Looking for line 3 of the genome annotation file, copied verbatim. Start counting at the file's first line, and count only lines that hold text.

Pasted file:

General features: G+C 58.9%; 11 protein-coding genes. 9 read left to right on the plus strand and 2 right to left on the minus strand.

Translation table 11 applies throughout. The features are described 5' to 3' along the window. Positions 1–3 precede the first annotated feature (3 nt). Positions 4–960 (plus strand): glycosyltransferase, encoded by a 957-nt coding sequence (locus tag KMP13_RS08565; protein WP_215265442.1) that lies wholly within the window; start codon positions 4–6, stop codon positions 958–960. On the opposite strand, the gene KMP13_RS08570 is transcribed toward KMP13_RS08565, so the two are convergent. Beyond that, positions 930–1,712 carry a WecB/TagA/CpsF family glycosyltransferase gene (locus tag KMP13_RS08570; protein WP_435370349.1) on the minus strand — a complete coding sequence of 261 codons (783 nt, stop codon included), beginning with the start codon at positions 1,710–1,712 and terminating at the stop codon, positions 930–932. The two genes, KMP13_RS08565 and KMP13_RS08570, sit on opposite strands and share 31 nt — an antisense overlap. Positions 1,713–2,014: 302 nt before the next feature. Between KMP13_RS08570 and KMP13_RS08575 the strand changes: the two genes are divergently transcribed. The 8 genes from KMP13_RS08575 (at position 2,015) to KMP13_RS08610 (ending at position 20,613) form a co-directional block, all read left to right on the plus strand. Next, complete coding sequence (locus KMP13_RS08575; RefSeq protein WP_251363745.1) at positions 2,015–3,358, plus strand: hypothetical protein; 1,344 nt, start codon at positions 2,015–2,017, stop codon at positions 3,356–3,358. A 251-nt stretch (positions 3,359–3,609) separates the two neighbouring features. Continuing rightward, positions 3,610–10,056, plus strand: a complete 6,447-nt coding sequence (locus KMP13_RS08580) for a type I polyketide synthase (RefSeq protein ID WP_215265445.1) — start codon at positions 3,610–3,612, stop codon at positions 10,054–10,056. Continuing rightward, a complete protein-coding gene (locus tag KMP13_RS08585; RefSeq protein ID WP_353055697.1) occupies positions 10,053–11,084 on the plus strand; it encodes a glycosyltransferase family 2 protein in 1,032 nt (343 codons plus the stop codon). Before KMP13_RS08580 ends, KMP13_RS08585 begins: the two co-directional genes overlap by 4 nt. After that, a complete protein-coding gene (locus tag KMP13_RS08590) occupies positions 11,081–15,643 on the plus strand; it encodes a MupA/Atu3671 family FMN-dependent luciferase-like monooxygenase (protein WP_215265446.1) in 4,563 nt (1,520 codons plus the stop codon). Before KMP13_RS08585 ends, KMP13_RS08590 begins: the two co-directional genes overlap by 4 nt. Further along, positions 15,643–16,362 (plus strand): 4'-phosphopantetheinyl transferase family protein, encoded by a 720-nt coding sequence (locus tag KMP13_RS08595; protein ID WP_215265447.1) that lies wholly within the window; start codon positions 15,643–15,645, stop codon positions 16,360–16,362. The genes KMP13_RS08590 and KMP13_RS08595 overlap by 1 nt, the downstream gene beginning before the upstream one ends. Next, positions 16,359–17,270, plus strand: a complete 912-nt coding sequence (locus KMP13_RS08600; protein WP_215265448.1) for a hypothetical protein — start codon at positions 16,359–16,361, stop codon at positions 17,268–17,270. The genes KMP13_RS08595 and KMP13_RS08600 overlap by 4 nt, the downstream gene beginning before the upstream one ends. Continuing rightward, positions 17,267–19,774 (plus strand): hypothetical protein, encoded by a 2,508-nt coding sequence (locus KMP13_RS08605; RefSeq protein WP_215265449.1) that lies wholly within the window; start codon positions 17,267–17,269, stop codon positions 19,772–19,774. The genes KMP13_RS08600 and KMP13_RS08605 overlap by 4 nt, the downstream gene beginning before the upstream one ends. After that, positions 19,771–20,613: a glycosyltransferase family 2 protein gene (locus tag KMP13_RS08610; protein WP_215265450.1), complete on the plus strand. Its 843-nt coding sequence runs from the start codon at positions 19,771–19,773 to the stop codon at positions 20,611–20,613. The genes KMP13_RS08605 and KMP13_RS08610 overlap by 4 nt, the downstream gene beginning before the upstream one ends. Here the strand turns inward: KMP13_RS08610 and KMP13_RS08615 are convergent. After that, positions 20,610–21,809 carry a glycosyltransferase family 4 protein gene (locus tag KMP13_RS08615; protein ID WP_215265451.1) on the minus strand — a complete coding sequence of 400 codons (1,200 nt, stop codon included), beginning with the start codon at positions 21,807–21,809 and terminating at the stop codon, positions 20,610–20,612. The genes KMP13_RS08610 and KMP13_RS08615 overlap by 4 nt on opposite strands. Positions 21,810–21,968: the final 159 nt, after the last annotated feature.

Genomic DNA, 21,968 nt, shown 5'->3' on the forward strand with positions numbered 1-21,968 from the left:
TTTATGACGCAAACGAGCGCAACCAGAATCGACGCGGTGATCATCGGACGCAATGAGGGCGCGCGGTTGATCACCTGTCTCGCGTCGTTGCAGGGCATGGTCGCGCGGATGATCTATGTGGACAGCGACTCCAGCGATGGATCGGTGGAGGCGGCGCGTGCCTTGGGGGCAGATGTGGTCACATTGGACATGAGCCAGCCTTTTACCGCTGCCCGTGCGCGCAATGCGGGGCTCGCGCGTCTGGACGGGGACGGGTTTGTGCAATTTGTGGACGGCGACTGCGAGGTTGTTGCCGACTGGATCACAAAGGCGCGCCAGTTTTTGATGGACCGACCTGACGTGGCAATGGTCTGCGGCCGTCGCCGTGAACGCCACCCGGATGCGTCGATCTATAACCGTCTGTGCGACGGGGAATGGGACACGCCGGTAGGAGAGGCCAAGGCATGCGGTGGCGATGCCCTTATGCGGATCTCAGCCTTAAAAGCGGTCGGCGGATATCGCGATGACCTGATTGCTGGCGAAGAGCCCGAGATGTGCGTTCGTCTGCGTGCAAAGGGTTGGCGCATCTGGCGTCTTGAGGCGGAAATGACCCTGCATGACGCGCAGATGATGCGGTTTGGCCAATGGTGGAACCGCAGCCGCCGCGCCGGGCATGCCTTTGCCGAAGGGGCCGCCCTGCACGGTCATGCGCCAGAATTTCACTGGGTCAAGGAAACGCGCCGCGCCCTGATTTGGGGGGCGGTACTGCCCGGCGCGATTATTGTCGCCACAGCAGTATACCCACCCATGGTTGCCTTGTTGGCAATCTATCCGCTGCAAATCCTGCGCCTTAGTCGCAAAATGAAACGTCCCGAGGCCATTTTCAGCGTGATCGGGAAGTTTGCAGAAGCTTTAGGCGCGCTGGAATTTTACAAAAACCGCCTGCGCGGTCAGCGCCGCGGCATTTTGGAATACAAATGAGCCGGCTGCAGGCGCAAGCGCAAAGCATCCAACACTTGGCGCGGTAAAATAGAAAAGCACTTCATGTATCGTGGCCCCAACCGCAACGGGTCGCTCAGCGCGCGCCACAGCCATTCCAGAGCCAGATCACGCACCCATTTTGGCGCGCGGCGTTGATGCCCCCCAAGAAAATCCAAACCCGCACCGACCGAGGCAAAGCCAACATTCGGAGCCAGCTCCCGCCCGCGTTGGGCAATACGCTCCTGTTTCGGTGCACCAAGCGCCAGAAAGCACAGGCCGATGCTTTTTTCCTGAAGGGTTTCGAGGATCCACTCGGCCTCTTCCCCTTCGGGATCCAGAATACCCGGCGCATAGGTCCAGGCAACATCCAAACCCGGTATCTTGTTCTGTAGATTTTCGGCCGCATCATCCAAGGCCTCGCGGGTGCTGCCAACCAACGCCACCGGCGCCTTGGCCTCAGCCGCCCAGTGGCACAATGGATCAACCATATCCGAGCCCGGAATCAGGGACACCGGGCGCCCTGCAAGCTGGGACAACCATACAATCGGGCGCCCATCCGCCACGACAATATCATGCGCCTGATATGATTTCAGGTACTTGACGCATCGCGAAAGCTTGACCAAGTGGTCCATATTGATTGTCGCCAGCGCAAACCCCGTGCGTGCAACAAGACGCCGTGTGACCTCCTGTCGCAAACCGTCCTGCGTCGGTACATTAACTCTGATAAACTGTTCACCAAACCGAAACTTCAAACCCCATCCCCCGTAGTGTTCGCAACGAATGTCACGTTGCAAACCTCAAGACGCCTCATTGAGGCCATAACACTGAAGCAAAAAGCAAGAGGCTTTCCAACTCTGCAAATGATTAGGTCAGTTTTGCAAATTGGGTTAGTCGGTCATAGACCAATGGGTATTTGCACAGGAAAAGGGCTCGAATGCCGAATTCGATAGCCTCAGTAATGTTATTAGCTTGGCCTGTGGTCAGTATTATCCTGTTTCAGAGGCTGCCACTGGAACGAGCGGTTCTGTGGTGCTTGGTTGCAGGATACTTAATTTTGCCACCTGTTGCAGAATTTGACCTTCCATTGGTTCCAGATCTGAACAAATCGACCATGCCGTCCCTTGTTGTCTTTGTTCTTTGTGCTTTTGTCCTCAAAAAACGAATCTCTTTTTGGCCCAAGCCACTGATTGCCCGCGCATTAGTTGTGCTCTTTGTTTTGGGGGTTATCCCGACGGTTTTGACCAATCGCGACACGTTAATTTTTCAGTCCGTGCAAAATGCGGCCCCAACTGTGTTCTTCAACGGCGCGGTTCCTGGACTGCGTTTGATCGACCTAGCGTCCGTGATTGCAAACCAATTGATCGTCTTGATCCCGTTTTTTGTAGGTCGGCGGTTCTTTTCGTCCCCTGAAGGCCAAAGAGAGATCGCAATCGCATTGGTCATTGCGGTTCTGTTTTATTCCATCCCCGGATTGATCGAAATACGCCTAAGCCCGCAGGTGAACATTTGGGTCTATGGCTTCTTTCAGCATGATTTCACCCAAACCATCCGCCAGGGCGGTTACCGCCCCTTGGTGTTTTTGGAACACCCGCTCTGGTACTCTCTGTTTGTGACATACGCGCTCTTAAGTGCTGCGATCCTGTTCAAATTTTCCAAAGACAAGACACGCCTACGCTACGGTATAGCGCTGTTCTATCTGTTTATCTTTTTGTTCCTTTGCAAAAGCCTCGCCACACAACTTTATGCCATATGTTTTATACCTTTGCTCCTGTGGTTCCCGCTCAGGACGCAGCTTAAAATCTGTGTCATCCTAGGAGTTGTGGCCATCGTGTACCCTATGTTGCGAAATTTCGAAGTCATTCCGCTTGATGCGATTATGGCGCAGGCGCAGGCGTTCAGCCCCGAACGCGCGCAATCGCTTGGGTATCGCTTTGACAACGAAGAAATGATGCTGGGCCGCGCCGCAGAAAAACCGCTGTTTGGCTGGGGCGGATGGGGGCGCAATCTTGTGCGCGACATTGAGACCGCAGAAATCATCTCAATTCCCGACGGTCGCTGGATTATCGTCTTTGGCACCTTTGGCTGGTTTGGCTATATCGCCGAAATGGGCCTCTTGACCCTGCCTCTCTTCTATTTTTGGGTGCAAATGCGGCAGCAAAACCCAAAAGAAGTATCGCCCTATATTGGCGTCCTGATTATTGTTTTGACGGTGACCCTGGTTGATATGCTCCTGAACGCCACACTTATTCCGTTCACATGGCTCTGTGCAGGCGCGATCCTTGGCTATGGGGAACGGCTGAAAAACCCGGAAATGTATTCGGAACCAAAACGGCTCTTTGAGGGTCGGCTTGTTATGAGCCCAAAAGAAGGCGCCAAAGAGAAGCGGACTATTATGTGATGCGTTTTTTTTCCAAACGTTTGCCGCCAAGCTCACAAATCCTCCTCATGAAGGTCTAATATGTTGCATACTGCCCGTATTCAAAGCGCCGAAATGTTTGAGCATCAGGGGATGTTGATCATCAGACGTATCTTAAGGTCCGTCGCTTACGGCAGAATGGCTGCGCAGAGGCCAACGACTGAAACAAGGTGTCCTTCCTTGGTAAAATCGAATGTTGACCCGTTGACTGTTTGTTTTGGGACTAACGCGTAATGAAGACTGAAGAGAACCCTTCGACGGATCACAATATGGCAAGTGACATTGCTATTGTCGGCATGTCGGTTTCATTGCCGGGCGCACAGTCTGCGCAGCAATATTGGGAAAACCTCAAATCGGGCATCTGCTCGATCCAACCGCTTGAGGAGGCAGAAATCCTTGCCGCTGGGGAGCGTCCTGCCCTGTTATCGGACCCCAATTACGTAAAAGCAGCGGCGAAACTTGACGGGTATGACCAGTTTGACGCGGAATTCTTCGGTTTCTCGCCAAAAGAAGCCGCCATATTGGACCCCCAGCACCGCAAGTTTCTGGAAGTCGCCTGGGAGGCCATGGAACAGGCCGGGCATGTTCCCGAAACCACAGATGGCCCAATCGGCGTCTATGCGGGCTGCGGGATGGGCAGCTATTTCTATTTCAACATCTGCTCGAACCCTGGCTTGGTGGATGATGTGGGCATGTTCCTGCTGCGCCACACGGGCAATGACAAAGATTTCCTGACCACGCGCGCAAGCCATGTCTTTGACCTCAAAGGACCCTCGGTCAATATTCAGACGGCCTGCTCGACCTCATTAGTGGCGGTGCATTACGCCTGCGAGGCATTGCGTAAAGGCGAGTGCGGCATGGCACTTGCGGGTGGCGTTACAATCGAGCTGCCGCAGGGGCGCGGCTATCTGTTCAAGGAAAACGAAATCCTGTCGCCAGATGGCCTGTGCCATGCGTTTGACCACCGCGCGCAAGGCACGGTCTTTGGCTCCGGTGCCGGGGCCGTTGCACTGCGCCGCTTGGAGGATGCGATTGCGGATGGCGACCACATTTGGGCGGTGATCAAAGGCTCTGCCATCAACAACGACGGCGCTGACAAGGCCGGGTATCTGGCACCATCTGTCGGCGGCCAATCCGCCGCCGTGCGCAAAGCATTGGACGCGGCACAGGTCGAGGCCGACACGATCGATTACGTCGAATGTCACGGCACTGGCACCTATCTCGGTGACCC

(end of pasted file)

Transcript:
Genomic DNA, 21,968 nt, shown 5'->3' on the forward strand with positions numbered 1-21,968 from the left: